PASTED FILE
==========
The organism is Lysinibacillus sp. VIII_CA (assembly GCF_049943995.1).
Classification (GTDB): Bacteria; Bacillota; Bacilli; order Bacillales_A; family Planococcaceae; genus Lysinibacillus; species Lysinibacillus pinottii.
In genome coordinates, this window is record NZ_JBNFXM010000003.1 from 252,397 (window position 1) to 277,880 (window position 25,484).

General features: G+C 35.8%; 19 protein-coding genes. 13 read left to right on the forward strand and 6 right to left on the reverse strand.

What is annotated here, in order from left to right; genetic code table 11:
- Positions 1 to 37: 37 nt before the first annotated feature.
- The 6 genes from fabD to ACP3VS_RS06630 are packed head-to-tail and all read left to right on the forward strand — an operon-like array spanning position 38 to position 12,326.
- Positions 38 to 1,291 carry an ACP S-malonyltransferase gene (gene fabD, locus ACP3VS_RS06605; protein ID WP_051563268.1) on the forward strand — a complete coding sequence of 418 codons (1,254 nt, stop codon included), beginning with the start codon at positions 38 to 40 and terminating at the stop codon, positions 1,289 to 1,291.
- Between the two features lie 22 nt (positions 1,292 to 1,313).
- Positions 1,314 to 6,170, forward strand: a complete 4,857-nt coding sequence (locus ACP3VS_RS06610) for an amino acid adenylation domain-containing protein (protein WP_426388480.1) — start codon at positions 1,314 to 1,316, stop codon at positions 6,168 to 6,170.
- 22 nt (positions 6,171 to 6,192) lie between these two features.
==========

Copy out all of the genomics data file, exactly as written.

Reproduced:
The organism is Lysinibacillus sp. VIII_CA (assembly GCF_049943995.1).
Classification (GTDB): Bacteria; Bacillota; Bacilli; order Bacillales_A; family Planococcaceae; genus Lysinibacillus; species Lysinibacillus pinottii.
In genome coordinates, this window is record NZ_JBNFXM010000003.1 from 252,397 (window position 1) to 277,880 (window position 25,484).

General features: G+C 35.8%; 19 protein-coding genes. 13 read left to right on the forward strand and 6 right to left on the reverse strand.

What is annotated here, in order from left to right; genetic code table 11:
- Positions 1 to 37: 37 nt before the first annotated feature.
- The 6 genes from fabD to ACP3VS_RS06630 are packed head-to-tail and all read left to right on the forward strand — an operon-like array spanning position 38 to position 12,326.
- Positions 38 to 1,291 carry an ACP S-malonyltransferase gene (gene fabD, locus ACP3VS_RS06605; protein ID WP_051563268.1) on the forward strand — a complete coding sequence of 418 codons (1,254 nt, stop codon included), beginning with the start codon at positions 38 to 40 and terminating at the stop codon, positions 1,289 to 1,291.
- Between the two features lie 22 nt (positions 1,292 to 1,313).
- Positions 1,314 to 6,170, forward strand: a complete 4,857-nt coding sequence (locus ACP3VS_RS06610) for an amino acid adenylation domain-containing protein (protein WP_426388480.1) — start codon at positions 1,314 to 1,316, stop codon at positions 6,168 to 6,170.
- 22 nt (positions 6,171 to 6,192) lie between these two features.